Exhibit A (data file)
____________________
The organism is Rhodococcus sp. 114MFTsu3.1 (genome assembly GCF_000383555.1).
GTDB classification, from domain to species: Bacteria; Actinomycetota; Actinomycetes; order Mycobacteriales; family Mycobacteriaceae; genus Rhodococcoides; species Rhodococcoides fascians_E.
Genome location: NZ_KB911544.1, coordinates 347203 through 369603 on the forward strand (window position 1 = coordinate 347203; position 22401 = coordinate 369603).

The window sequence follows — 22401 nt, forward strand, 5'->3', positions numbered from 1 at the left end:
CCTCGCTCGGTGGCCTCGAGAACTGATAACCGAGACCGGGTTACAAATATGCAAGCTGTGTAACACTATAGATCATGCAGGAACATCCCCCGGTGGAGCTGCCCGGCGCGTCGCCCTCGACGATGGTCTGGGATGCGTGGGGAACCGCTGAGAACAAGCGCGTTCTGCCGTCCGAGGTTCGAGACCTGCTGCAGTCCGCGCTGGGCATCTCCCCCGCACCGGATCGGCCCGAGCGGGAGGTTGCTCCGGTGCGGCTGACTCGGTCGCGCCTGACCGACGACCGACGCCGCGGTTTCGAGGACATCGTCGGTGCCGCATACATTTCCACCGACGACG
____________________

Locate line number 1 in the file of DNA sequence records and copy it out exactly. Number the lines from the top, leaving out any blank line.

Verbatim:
The organism is Rhodococcus sp. 114MFTsu3.1 (genome assembly GCF_000383555.1).